Signals intelligence by alliances, nations and industries
This article needs to be updated.October 2015)(
- For the unifying conceptual and technical factors in this intelligence discipline, see Signals intelligence. For specific collection platforms, see SIGINT Operational Platforms by Nation for current collection systems, and for context, see SIGINT in Modern History. For a complete hierarchical list of related articles, see the intelligence cycle management hierarchy.
- 1 Multilateral SIGINT
- 2 National SIGINT
- 2.1 Australia
- 2.2 Canada
- 2.3 China
- 2.4 Cuba
- 2.5 Denmark
- 2.6 Finland
- 2.7 France
- 2.8 Germany
- 2.9 Greece
- 2.10 Hungary
- 2.11 India
- 2.12 Ireland
- 2.13 Israel
- 2.14 Japan
- 2.15 Jordan
- 2.16 New Zealand
- 2.17 Norway
- 2.18 Russia
- 2.19 Spain
- 2.20 Sweden
- 2.21 Switzerland
- 2.22 United Kingdom
- 2.23 United States
- 3 The SIGINT industry
- 4 References
Many organizations, national or not, are responsible for communications security as well as SIGINT; the organization makes codes and ciphers that it hopes opponents cannot break. There is a synergy between the two components; there is a saying among cryptologists that no one is qualified to create a cipher unless they have successfully cryptanalyzed a cipher of equivalent complexity.
Many US and allied SIGINT activities are considered Sensitive Compartmented Intelligence, and carry the special security marking, "HANDLE THROUGH COMINT CHANNELS ONLY", which is abbreviated as a suffix to the security classification. SECRET SIGINT material would be marked (S-CCO). For exceptionally sensitive TOP SECRET material, there might be an additional codeword, such as (TS-CCO-RABID).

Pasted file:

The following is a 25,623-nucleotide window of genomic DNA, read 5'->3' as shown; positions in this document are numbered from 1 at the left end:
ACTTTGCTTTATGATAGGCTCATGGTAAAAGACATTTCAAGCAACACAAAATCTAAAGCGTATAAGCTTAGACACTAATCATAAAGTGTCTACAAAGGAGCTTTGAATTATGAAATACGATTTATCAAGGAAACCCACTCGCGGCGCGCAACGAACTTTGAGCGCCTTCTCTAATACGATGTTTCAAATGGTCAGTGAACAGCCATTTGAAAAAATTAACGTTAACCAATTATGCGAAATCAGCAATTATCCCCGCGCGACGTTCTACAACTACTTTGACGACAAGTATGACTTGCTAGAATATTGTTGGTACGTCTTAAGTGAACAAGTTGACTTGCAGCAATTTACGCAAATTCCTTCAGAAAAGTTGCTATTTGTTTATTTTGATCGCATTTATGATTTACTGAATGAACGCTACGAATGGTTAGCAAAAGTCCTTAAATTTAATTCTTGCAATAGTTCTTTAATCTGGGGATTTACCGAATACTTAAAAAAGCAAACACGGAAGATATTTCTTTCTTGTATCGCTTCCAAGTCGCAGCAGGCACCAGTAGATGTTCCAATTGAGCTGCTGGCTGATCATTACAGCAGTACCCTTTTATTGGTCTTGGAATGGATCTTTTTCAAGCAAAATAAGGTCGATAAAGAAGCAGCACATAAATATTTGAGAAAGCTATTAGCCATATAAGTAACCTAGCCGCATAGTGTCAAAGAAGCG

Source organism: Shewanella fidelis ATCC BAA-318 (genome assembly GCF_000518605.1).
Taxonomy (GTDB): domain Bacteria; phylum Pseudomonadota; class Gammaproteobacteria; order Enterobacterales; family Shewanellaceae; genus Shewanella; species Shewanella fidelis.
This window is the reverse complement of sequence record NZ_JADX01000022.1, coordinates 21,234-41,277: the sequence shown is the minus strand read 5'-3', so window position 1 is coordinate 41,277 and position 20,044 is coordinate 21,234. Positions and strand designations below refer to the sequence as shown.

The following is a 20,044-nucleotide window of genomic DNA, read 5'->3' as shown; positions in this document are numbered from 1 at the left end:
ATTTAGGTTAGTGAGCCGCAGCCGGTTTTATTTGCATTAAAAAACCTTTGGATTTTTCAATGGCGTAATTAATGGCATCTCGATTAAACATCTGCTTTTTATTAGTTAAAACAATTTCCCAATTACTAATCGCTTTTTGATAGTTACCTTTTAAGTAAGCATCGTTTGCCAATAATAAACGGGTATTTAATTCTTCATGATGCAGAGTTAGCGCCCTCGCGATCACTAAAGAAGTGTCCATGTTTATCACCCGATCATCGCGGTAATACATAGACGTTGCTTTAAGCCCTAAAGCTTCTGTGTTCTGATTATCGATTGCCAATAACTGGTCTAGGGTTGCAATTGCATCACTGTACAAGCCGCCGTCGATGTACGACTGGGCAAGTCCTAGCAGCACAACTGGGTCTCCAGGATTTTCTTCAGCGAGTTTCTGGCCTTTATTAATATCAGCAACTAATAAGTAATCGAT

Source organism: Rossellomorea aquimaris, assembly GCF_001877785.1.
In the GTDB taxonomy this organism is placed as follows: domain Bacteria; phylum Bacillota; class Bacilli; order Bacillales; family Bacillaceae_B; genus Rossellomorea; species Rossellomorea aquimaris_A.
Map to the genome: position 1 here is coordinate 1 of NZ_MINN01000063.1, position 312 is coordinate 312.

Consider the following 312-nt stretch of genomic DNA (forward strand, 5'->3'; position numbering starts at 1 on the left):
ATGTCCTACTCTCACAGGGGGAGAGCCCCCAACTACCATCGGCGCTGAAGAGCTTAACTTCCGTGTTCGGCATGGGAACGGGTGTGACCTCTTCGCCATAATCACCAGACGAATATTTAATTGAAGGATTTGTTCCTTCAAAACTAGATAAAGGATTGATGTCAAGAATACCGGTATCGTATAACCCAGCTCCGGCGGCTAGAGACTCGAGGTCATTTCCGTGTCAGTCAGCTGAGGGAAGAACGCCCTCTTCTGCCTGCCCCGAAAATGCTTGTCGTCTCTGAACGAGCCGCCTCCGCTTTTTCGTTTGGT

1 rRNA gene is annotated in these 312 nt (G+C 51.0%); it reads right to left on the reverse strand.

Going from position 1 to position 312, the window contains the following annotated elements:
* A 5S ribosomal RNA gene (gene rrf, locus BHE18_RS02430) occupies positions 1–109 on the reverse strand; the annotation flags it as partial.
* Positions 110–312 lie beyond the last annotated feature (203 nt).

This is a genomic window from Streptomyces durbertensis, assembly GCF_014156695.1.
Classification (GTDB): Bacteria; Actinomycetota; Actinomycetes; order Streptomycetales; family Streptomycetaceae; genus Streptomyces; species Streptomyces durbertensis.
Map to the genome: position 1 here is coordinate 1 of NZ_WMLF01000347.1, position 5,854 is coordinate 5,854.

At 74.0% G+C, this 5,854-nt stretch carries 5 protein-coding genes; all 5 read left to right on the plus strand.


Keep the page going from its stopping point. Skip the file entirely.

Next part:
SIGINT and security procedures are closely coordinated under what is called the UKUSA Community, which includes Australia, Canada, New Zealand, the United Kingdom, and the United States. It is widely rumored that those five nations cooperate in a major SIGINT activity codenamed ECHELON. Of the UKUSA partners, NSA is the US element, Britain's is the Government Communications Headquarters (GCHQ). Canada has the Communications Security Establishment and a few other small groups. Australia puts these activities in the Australian Signals Directorate. New Zealand has the Government Communications Security Bureau.
It is fair to say that there is something called ECHELON, and it is very large. There is no unclassified definition of what it really does, and there are conflicting unofficial reports on its capabilities and operations. Duncan Campbell is the source of much information, but many of his claims have been challenged by independent sources. It is a 2000 report, and his claims that NSA has published no details of its operations is not the case in 2007. Another extensive report is that of the European Parliament in 2001. Campbell himself refined his definitions a year later. His "strict" definition of ECHELON is that it is a satellite interception component of the partners of the UKUSA Agreement. Even among the UKUSA members, according to Campbell, there may be other satellite interception stations not called ECHELON, probably in Australia and possibly in Great Britain.
It is generally accepted that ECHELON is a cooperative system, principally among the UKUSA Agreement partners, to intercept satellite, microwave, and other communications around the world, searching for information of interest to its members. The geographic distribution of the members allows much more effective worldwide coverage. This article does not replace the separate ECHELON Wikipedia article, but will complement it.
Campbell cites Jeffrey Richelson as defining, in the 4th edition of The American Intelligence Establishment, an "official" list of "third party" participants in ECHELON (or perhaps the UKUSA SIGINT alliance) as Norway, Denmark, Germany, Italy, Greece, Turkey, Austria, Japan, South Korea, and Thailand. Campbell further indicated that US payments to Norway and Denmark were stopped in 1992, and those countries intended to do their own satellite interception.
There are also conflicting reports about the relationship, if any, between ECHELON and US government warrantless monitoring wanted by the George W. Bush administration. Many reports focus on ECHELON's capability to intercept signals transmitted through free space, such as microwave and communications satellites. Given that much of the world's communications have moved to optical fiber cables, which are difficult but not impossible to intercept.